This week on HST


HST Programs: January 26, 2009 - February 1, 2009


Program Number Principal Investigator Program Title Links
10877 Weidong Li, University of California - Berkeley A Snapshot Survey of the Sites of Recent, Nearby Supernovae Abstract
11103 Harald Ebeling, University of Hawaii A Snapshot Survey of The Most Massive Clusters of Galaxies Abstract
11113 Keith S. Noll, Space Telescope Science Institute Binaries in the Kuiper Belt: Probes of Solar System Formation and Evolution Abstract
11236 Harry Teplitz, California Institute of Technology Did Rare, Large Escape-Fraction Galaxies Reionize the Universe? Abstract
11289 Jean-Paul Kneib, Laboratoire d'Astronomie Spatiale SL2S: The Strong Lensing Legacy Survey Abstract
11566 Jonathan D. Nichols, Boston University Imaging Saturn's Equinoctal Auroras Abstract
11579 Alessandra Aloisi, Space Telescope Science Institute The Difference Between Neutral- and Ionized-Gas Metal Abundances in Local Star-Forming Galaxies with COS Abstract
11612 Kris Davidson, University of Minnesota - Twin Cities Eta Carinae's Continuing Instability and Recovery - the 2009 Event Abstract
11681 William B. Sparks, Space Telescope Science Institute A Search for Ultraviolet Emission Filaments in Cool Core Clusters Abstract
11788 George Fritz Benedict, University of Texas at Austin The Architecture of Exoplanetary Systems Abstract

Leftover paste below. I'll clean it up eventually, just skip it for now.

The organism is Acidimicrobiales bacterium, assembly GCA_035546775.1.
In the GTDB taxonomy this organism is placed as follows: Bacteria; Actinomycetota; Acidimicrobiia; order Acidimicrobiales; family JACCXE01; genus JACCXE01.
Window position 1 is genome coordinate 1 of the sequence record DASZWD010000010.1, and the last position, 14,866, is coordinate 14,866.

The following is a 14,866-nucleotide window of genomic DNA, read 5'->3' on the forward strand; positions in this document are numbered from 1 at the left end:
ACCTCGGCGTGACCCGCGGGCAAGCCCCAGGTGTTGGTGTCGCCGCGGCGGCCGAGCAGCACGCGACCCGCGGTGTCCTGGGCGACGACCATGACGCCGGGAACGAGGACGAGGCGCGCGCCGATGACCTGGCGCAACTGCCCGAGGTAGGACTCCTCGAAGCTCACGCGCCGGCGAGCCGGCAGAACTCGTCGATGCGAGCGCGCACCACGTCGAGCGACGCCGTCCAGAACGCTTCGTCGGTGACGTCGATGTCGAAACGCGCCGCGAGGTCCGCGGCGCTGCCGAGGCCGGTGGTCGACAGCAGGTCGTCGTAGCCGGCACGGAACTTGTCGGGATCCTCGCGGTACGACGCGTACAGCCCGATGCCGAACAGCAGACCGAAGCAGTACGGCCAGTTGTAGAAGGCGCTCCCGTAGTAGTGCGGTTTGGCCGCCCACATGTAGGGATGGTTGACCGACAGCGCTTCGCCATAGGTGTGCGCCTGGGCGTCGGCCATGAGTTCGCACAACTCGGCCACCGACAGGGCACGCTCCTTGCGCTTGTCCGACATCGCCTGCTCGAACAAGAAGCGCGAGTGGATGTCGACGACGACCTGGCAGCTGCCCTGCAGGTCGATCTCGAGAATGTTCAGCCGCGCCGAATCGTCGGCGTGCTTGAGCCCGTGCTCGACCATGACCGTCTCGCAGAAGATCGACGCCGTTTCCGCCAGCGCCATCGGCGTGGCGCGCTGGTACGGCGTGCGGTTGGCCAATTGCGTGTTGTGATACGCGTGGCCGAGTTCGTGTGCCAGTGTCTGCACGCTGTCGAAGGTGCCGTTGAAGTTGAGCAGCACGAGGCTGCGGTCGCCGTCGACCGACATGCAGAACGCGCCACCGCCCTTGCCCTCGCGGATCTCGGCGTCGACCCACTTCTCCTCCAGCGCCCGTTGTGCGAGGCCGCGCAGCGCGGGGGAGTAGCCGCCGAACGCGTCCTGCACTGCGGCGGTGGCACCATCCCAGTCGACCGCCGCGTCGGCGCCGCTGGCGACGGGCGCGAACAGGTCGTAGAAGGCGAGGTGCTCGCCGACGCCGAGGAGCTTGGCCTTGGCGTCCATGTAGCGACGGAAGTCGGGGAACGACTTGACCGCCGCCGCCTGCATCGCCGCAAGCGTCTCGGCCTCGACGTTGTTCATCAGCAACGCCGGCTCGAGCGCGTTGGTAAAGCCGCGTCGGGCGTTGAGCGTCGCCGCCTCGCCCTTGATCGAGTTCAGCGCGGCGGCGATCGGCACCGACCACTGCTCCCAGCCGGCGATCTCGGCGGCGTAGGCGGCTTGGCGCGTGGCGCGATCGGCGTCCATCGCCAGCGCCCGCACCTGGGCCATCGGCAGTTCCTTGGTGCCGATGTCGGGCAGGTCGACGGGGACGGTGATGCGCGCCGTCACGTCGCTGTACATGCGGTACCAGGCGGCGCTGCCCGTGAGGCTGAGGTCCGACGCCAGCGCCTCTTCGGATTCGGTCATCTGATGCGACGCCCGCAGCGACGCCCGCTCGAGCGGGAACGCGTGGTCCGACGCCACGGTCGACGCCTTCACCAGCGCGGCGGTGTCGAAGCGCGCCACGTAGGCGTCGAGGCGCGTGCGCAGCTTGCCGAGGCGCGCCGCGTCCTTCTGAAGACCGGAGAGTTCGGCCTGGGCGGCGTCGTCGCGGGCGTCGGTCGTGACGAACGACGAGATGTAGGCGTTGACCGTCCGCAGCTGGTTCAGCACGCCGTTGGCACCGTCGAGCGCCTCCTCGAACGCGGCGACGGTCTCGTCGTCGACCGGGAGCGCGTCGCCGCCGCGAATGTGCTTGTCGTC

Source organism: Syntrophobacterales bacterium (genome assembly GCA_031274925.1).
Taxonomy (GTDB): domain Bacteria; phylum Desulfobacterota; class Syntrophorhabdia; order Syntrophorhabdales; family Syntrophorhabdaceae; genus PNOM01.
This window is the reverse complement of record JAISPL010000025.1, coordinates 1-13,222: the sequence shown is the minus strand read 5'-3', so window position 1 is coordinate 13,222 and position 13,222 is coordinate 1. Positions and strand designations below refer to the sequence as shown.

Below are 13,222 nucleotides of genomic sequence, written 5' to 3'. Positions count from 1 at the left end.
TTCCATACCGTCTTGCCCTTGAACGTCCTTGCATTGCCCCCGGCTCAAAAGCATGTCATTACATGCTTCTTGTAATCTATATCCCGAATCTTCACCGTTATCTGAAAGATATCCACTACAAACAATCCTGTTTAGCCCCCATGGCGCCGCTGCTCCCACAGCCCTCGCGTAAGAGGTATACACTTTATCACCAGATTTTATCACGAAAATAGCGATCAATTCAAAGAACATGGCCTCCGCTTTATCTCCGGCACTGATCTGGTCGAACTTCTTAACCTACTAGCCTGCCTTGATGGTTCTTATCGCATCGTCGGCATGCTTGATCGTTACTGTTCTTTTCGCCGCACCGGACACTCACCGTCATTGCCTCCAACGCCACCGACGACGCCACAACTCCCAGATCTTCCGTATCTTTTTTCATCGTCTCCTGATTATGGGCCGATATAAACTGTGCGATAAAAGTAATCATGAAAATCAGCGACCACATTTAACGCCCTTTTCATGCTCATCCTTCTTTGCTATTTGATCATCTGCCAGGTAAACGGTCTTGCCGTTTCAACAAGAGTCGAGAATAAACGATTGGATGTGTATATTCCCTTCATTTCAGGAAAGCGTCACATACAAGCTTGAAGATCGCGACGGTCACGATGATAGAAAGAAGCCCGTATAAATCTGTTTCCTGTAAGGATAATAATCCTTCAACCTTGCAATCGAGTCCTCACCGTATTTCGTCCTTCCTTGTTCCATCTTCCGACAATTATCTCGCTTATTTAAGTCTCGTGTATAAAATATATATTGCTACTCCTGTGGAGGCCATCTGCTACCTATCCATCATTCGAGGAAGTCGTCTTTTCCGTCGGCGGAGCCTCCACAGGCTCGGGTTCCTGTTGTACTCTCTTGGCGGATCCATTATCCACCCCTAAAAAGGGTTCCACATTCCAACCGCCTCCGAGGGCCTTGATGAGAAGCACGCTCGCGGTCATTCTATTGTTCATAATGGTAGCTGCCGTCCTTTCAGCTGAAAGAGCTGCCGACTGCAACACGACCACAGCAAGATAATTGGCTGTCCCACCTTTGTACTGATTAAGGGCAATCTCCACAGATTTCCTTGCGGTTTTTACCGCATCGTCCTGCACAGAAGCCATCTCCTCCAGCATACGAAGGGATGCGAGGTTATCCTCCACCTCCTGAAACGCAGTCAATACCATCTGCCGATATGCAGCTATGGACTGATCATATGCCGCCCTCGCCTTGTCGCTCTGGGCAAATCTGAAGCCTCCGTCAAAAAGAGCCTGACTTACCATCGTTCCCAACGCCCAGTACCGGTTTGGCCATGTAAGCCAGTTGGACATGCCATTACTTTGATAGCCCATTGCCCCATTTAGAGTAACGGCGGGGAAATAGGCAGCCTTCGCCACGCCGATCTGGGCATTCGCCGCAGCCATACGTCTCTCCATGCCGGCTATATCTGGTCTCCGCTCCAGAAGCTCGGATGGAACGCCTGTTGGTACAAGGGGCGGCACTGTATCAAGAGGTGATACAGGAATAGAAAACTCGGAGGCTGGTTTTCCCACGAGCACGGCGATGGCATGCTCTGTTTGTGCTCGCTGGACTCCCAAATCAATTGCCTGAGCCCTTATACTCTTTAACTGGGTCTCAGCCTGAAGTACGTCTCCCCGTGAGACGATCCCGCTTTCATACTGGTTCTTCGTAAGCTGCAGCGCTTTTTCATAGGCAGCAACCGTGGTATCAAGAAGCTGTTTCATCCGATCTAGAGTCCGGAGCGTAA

11789 George Fritz Benedict, University of Texas at Austin An Astrometric Calibration of Population II Distance Indicators Abstract
11942 George Fritz Benedict, University of Texas at Austin Increasing the Accuracy of HST Astrometry with FGS1r Abstract
11943 Douglas R. Gies, Georgia State University Research Foundation Binaries at the Extremes of the H-R Diagram Abstract
11956 Keith Noll, Space Telescope Science Institute Hubble Heritage: Side B Abstract
11962 Adam Riess, The Johns Hopkins University A New Supernova in the Antennae; Narrowing in on the Hubble Constant and Dark Energy Abstract
11966 Michael W. Regan, Space Telescope Science Institute The Recent Star Formation History of SINGS Galaxies Abstract
11969 Jian-Yang Li, University of Maryland Satellite Search for Dawn Mission Targets, Vesta and Ceres Abstract
11970 John Clarke, Boston University HST Observations of Titan's Escaping Atmosphere in Transit and in Emission Abstract
11991 Andrew J. Levan, The University of Warwick Constraining the late time lightcurve and energy of GRB 090102 Abstract

Selected highlights